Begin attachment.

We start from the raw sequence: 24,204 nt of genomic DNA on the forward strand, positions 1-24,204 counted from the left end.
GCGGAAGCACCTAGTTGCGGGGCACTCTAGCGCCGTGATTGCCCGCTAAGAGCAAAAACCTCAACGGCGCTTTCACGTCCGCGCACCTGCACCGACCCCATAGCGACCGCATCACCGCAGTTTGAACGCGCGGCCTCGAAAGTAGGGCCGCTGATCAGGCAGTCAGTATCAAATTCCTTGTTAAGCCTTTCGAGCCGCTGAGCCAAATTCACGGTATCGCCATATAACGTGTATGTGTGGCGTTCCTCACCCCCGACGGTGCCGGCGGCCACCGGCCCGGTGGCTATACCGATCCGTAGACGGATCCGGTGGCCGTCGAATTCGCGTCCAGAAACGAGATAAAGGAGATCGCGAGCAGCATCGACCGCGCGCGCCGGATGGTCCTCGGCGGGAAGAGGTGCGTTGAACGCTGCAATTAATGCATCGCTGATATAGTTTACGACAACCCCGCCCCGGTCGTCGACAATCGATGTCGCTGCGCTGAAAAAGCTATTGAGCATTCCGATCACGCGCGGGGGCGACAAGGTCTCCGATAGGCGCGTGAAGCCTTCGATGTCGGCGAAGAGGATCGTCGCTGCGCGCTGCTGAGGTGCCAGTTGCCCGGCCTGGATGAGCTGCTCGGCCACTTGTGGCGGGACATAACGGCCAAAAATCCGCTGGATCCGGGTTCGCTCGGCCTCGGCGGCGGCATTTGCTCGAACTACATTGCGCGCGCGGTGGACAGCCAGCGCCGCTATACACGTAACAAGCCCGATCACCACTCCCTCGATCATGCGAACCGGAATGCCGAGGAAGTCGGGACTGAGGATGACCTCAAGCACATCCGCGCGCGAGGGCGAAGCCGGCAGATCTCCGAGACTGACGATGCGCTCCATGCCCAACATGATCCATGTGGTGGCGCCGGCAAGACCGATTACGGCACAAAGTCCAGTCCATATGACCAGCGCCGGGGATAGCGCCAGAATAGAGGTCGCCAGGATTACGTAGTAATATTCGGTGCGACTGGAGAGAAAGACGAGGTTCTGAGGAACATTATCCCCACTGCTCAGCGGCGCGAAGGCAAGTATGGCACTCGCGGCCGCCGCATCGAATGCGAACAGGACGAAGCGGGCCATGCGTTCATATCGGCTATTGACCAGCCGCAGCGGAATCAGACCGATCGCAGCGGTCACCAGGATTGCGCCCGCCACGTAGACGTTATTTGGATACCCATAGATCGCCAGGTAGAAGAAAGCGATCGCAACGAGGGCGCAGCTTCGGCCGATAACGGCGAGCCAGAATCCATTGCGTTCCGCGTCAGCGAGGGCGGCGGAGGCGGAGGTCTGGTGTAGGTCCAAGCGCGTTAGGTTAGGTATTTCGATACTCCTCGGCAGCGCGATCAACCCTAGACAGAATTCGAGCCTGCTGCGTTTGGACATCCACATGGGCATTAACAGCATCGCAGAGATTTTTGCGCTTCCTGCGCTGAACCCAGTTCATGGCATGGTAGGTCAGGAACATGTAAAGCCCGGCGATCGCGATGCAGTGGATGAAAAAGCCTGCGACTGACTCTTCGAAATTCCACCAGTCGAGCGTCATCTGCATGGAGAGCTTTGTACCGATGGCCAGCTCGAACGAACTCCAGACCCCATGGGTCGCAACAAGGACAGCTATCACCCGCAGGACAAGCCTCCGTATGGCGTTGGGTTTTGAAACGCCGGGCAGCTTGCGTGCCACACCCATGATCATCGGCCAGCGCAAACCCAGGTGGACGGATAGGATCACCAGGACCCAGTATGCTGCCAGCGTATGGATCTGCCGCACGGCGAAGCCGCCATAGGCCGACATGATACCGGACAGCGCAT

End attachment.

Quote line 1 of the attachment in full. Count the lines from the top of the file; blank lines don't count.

We start from the raw sequence: 24,204 nt of genomic DNA on the forward strand, positions 1-24,204 counted from the left end.